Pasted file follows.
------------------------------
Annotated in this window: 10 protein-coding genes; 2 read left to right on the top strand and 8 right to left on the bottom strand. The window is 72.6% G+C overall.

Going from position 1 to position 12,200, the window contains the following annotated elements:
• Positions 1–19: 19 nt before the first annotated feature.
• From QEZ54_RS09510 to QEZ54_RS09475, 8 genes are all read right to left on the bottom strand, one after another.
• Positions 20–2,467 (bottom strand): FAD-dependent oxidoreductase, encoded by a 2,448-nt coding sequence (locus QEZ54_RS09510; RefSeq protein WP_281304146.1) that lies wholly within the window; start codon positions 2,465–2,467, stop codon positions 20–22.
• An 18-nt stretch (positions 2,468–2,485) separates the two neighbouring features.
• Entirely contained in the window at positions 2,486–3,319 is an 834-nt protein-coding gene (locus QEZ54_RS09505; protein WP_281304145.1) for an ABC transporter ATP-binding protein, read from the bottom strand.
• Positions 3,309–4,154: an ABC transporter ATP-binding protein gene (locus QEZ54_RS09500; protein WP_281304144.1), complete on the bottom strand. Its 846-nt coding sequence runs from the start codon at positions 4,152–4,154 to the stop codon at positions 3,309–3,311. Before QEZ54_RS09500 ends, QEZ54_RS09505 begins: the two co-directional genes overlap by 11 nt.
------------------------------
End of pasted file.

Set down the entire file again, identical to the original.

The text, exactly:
Annotated in this window: 10 protein-coding genes; 2 read left to right on the top strand and 8 right to left on the bottom strand. The window is 72.6% G+C overall.

Going from position 1 to position 12,200, the window contains the following annotated elements:
• Positions 1–19: 19 nt before the first annotated feature.
• From QEZ54_RS09510 to QEZ54_RS09475, 8 genes are all read right to left on the bottom strand, one after another.
• Positions 20–2,467 (bottom strand): FAD-dependent oxidoreductase, encoded by a 2,448-nt coding sequence (locus QEZ54_RS09510; RefSeq protein WP_281304146.1) that lies wholly within the window; start codon positions 2,465–2,467, stop codon positions 20–22.
• An 18-nt stretch (positions 2,468–2,485) separates the two neighbouring features.
• Entirely contained in the window at positions 2,486–3,319 is an 834-nt protein-coding gene (locus QEZ54_RS09505; protein WP_281304145.1) for an ABC transporter ATP-binding protein, read from the bottom strand.
• Positions 3,309–4,154: an ABC transporter ATP-binding protein gene (locus QEZ54_RS09500; protein WP_281304144.1), complete on the bottom strand. Its 846-nt coding sequence runs from the start codon at positions 4,152–4,154 to the stop codon at positions 3,309–3,311. Before QEZ54_RS09500 ends, QEZ54_RS09505 begins: the two co-directional genes overlap by 11 nt.